Essay on Pre and Postnatal Care for the Amish

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Prenatal
Amish view pregnancy and childbirth as normal biological functions of the female body, however; due to their cultural beliefs they will not seek out prenatal care until late in their pregnancy, if no problems arise. Women who are primiparous, giving birth for the first time, will generally seek prenatal care at around four months, while those who are multiparous, those who have given birth multiple times, generally seek prenatal care during the third trimester. Amish women typically do not outright reject the use of modern medical technology and practices if it can assist in the pregnancy, however; they must determine which practices coincide with their cultural and spiritual belief system. Many Amish women will seek the advice
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Nearly all furniture for the birthing center, such as: bed frames, bassinets, tables, cabinets, etc. is made from Amish craftsmen from within the community (Showalter, 2000).
Labor and childbirth are a private matter to Amish families with only the mother, father, and few midwives attending. The role of the husband is one of support and gentle aid when applicable. The husband rubs the back and shoulders of his wife, holds her hand, cools her with a hand fan, and provides words of comfort. Labor and childbirth for Amish women is very quiet and, on average, shorter when compared to the labor and childbirths of other women; this could be a testament to the strong-willed convictions of the Amish women’s cultural beliefs that aids them in this traumatic process (Showalter, 2000).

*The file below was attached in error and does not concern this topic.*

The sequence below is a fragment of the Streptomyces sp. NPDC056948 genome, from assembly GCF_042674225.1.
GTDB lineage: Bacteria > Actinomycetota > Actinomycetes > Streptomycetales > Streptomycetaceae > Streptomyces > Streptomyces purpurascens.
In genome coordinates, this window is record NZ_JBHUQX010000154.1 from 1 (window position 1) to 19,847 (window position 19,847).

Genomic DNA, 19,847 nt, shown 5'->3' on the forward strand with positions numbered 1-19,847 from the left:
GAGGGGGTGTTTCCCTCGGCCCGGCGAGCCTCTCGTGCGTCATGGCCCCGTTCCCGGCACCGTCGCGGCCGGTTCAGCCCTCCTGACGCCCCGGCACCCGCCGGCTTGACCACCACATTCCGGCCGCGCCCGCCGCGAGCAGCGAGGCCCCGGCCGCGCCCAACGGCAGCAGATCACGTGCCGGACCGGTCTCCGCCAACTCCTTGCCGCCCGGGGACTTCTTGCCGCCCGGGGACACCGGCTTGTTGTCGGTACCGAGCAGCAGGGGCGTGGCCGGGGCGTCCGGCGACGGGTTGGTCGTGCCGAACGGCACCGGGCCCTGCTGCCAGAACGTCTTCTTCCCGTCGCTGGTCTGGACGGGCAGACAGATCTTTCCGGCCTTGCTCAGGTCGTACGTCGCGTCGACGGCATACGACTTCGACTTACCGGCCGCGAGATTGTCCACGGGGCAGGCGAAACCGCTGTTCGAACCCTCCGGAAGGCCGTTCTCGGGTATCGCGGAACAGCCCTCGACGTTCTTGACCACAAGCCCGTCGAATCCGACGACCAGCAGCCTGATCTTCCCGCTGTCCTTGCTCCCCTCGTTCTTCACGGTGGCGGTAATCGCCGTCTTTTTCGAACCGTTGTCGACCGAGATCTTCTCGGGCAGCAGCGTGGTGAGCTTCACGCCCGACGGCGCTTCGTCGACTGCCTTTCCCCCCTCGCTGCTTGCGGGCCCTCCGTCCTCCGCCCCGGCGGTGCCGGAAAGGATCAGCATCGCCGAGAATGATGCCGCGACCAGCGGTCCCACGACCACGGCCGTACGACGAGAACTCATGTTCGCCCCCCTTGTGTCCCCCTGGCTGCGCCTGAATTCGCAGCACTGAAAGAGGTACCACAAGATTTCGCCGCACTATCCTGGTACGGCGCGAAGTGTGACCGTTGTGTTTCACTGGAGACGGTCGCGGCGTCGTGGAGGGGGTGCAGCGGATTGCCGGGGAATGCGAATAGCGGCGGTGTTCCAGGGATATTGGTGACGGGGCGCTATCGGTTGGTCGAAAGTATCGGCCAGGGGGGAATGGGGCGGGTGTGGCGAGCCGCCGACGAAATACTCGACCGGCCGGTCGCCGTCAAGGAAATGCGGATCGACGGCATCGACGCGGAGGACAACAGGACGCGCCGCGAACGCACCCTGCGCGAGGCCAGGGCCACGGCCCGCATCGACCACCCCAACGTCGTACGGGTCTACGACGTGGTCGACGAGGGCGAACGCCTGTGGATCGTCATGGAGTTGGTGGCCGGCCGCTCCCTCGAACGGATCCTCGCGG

Postpartum
Post Partum care is generally short as the mother and infant are taken care of by the nurse midwife at the birthing center for 24 hours after the birth. In birthing centers, all postpartum care is administered in the patient’s room where the child was also given birth (Fisher 1996). After the child is born, the mother is always eager to begin breastfeeding. A few hours after the birth, when the mother is able, family members and close friends come bearing food and gifts for the mother and child. Gifts of natural herbal remedies and teas are also given to the mother to aid her health. The birth of children is very common in Amish communities with women bearing, on average,

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